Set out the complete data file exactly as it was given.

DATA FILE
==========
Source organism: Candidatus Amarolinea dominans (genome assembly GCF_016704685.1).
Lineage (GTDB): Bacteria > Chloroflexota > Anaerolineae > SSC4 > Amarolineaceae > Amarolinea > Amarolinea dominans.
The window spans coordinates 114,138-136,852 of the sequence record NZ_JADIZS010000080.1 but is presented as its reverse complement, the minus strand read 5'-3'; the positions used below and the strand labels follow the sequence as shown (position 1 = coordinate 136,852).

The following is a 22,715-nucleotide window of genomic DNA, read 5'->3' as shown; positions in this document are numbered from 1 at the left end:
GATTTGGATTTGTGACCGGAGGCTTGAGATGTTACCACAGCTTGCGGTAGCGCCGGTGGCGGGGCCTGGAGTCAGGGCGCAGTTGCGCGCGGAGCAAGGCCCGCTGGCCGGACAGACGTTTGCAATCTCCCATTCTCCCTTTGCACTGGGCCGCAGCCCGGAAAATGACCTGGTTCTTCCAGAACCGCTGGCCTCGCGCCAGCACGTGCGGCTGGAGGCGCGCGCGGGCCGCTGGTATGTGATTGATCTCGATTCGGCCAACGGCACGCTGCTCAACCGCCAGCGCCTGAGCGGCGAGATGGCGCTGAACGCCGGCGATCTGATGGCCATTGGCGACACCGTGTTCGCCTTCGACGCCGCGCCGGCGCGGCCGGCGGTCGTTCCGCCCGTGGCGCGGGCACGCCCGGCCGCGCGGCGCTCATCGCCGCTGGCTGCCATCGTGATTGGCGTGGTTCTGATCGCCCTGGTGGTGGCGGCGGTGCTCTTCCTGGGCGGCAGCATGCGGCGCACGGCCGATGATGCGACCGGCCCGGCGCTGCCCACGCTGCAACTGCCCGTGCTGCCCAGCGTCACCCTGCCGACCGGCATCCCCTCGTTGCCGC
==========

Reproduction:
Source organism: Candidatus Amarolinea dominans (genome assembly GCF_016704685.1).
Lineage (GTDB): Bacteria > Chloroflexota > Anaerolineae > SSC4 > Amarolineaceae > Amarolinea > Amarolinea dominans.
The window spans coordinates 114,138-136,852 of the sequence record NZ_JADIZS010000080.1 but is presented as its reverse complement, the minus strand read 5'-3'; the positions used below and the strand labels follow the sequence as shown (position 1 = coordinate 136,852).

The following is a 22,715-nucleotide window of genomic DNA, read 5'->3' as shown; positions in this document are numbered from 1 at the left end:
GATTTGGATTTGTGACCGGAGGCTTGAGATGTTACCACAGCTTGCGGTAGCGCCGGTGGCGGGGCCTGGAGTCAGGGCGCAGTTGCGCGCGGAGCAAGGCCCGCTGGCCGGACAGACGTTTGCAATCTCCCATTCTCCCTTTGCACTGGGCCGCAGCCCGGAAAATGACCTGGTTCTTCCAGAACCGCTGGCCTCGCGCCAGCACGTGCGGCTGGAGGCGCGCGCGGGCCGCTGGTATGTGATTGATCTCGATTCGGCCAACGGCACGCTGCTCAACCGCCAGCGCCTGAGCGGCGAGATGGCGCTGAACGCCGGCGATCTGATGGCCATTGGCGACACCGTGTTCGCCTTCGACGCCGCGCCGGCGCGGCCGGCGGTCGTTCCGCCCGTGGCGCGGGCACGCCCGGCCGCGCGGCGCTCATCGCCGCTGGCTGCCATCGTGATTGGCGTGGTTCTGATCGCCCTGGTGGTGGCGGCGGTGCTCTTCCTGGGCGGCAGCATGCGGCGCACGGCCGATGATGCGACCGGCCCGGCGCTGCCCACGCTGCAACTGCCCGTGCTGCCCAGCGTCACCCTGCCGACCGGCATCCCCTCGTTGCCGC